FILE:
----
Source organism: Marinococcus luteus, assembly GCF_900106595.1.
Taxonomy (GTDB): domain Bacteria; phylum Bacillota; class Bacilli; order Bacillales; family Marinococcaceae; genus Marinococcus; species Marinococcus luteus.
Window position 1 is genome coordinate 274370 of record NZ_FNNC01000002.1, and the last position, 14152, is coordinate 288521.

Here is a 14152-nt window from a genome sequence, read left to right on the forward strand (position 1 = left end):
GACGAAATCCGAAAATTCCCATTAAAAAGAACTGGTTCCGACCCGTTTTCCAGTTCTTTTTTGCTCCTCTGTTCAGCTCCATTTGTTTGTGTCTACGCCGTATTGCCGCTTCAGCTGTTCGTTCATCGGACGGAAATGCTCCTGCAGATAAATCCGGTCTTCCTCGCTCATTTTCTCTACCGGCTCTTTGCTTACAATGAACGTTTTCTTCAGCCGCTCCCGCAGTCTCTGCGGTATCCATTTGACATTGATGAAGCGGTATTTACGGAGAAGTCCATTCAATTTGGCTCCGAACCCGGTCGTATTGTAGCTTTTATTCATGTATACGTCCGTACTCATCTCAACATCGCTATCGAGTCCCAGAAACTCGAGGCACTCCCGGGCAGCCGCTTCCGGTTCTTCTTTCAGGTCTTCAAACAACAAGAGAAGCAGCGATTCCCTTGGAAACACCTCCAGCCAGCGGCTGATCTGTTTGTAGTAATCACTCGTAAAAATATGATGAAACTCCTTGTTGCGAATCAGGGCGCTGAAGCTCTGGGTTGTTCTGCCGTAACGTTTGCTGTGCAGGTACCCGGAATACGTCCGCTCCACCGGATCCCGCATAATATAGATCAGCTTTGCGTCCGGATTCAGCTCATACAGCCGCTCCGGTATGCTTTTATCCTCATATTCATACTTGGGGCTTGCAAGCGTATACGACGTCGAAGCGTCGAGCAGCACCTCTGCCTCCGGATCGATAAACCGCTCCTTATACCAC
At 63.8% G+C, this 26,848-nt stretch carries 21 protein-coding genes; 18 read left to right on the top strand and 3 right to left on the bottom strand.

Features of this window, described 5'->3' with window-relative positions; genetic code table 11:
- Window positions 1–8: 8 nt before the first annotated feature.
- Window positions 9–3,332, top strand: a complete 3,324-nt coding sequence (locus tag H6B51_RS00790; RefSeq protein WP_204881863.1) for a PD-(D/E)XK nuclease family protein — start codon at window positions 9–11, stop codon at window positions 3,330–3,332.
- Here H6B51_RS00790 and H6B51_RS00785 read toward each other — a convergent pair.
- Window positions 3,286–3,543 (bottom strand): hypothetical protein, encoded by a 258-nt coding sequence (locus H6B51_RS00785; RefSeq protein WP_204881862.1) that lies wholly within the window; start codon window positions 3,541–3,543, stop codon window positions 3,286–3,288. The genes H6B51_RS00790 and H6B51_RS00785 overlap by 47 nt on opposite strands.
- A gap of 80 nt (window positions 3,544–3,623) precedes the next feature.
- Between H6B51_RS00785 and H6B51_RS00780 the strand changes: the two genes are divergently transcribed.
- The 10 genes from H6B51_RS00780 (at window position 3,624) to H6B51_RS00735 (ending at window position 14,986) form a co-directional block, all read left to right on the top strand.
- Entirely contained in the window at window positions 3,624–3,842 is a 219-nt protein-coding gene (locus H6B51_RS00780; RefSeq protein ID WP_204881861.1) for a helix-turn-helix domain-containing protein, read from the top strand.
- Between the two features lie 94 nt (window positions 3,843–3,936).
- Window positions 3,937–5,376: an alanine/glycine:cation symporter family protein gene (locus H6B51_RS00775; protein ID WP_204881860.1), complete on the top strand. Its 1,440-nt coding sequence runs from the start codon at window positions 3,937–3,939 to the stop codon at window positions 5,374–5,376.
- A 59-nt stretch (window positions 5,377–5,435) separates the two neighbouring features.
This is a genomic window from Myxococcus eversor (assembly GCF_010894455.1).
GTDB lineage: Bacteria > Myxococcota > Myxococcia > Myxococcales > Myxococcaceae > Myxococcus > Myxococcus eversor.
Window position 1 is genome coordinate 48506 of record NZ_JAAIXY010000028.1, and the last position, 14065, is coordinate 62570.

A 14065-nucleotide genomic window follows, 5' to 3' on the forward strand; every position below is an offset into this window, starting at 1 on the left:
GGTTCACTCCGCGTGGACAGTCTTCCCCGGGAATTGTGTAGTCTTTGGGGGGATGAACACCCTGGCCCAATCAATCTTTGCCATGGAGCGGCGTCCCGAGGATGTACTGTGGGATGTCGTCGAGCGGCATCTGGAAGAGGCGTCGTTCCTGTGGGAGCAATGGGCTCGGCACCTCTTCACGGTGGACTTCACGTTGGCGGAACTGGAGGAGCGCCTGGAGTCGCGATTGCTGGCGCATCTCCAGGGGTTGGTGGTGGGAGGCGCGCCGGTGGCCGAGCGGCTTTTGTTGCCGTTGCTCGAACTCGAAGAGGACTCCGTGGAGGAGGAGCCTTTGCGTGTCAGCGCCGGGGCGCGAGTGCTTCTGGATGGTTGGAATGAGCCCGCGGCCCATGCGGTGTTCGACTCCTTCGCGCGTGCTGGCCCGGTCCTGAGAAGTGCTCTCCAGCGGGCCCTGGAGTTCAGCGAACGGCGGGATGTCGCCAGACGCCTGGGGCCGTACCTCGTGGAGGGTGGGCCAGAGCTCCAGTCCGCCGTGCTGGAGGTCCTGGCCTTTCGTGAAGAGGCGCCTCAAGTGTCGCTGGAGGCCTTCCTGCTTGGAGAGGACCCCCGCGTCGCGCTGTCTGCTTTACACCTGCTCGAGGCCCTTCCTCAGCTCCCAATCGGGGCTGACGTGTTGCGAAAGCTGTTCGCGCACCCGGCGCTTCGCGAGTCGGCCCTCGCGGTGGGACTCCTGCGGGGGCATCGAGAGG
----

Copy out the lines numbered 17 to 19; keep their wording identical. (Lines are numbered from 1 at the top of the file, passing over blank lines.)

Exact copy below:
- Window positions 3,937–5,376: an alanine/glycine:cation symporter family protein gene (locus H6B51_RS00775; protein ID WP_204881860.1), complete on the top strand. Its 1,440-nt coding sequence runs from the start codon at window positions 3,937–3,939 to the stop codon at window positions 5,374–5,376.
- A 59-nt stretch (window positions 5,377–5,435) separates the two neighbouring features.
This is a genomic window from Myxococcus eversor (assembly GCF_010894455.1).